Patients sometimes remark that being a Physiotherapist doing assessments and manual therapy 'must keep you fit'.

I agree with them up to a point, it does indeed require a fair amount of physical work to do physiotherapy treatment, but a lot of the movements are quite repetitive. If I miss a lunch break then I might be a bit tired and achy by the end of the day. If I work over a certain number of hours then I'm achy by the end of the week. If I don't do extra fitness such as running or swimming then my upper back gets stiff from leaning over the treatment couch. On balance I would actually say that I need to keep myself fit for my work rather than relying on my job to keep me fit.

I am one of the lucky ones though. I am not sitting at a desk all day and my job does not require long hours of driving, talking on the phone or sitting in meetings. Many people's long tiring days are then finished off with a few precious minutes sitting on the sofa before bed and then the whole cycle starts again without the body having done many movements apart from sitting. So many jobs nowadays can be very sedentary with long hours driven by stressful deadlines and heavy work loads. I see many patients who's musculoskeletal problems seem to be prolonged by their static work postures.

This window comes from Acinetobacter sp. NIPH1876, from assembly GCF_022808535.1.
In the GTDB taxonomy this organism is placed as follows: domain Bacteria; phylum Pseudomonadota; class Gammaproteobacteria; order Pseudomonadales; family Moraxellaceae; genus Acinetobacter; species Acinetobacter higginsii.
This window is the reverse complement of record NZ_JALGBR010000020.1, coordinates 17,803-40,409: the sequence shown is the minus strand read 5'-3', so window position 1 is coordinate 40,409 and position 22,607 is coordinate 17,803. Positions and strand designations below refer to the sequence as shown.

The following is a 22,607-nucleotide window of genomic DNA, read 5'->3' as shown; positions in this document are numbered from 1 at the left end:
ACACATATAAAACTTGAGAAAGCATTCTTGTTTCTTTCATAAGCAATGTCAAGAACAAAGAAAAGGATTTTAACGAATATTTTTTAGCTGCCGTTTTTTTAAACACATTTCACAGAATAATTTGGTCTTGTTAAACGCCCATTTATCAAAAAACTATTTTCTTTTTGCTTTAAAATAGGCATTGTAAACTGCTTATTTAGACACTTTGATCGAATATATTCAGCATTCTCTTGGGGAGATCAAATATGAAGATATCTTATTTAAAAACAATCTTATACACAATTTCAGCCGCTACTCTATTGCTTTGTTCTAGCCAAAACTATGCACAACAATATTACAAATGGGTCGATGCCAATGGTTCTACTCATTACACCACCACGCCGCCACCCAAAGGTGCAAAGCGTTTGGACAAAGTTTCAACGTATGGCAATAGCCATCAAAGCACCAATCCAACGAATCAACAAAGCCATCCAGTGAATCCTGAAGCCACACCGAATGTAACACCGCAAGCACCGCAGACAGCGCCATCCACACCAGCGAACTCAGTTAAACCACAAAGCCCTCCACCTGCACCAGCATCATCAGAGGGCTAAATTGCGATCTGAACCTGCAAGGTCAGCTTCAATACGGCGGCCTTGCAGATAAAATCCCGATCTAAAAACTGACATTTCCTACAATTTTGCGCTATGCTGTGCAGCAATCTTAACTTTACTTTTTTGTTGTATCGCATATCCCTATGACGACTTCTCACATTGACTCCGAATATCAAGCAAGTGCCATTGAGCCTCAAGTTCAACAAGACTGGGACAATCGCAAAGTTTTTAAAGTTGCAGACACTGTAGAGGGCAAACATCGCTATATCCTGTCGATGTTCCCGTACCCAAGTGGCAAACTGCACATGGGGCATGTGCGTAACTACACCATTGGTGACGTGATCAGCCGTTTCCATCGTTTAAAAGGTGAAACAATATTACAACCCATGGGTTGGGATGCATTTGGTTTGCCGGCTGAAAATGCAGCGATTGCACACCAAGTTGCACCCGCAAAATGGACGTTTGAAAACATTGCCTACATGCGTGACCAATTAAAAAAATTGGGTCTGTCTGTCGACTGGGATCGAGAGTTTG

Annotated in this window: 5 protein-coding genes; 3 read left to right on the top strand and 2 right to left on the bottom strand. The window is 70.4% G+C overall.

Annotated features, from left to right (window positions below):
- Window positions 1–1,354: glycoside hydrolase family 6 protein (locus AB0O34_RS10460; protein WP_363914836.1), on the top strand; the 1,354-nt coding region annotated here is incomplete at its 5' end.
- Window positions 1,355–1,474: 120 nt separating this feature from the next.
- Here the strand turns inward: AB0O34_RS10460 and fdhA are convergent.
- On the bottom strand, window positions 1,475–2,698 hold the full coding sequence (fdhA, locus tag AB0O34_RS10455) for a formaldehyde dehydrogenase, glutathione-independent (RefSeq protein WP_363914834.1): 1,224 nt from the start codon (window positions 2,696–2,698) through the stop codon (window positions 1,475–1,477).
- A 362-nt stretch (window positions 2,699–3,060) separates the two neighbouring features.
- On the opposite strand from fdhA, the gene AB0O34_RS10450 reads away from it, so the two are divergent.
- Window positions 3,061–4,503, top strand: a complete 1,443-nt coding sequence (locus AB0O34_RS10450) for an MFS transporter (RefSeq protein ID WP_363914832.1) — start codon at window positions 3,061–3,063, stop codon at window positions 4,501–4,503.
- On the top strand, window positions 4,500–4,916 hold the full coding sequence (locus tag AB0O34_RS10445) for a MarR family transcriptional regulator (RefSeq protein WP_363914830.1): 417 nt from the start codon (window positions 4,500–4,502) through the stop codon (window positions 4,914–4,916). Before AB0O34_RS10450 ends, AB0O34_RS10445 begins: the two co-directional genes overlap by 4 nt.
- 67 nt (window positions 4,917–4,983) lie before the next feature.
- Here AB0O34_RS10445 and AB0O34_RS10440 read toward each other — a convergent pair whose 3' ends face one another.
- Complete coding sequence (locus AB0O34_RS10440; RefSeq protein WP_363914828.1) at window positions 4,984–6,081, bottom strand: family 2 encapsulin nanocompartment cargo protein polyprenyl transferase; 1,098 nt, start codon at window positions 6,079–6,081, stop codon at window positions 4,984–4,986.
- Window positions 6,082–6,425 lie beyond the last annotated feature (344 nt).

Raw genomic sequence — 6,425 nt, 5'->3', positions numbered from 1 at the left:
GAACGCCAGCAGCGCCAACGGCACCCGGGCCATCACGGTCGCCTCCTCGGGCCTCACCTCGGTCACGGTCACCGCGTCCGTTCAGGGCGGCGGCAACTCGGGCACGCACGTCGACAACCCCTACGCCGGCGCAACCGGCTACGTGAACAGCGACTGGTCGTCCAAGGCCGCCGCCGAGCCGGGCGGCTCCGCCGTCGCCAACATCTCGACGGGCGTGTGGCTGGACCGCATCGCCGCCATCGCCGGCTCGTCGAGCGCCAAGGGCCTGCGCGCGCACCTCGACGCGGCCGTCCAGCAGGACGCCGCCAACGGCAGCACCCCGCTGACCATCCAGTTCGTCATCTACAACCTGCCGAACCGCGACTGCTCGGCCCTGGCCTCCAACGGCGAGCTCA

This is why the Chartered Society of Physiotherapy is once again promoting WorkOut@Work (W@W!) for 2016.

http://www.csp.org.uk/news-events/events/workoutwork-2016

This is an established campaign which aims to:

'Inspire employees to address poor work habits e.g. not taking breaks or over-working, and increase levels of physical activity during the working day, so that health is improved and sickness absence reduced.'

In previous years employees have enjoyed a brisk lunch time walk, raised awareness of taking proper breaks away from their desks, completed cycle challenges, work based exercise classes or participated in desk based stretching sessions. These are all ways of creating a bit of variety from static postures, raising the heart rate and enjoying some post work-out endorphins during the working day.

Does this sound like something that your work place could benefit from?

Here at Sussex Physio Pilates we are proactive in promoting exercise as a method for preventing injury and pain.

If you would like more information about 'WorkOut@Work' or maybe some help putting on an event at your work place to promote physical activity among your colleagues, then we would love to hear from you, as we can help get your work force moving and 'Fit for Work'.

 

 

Heather Lowman-Riggs

Chartered Physiotherapist

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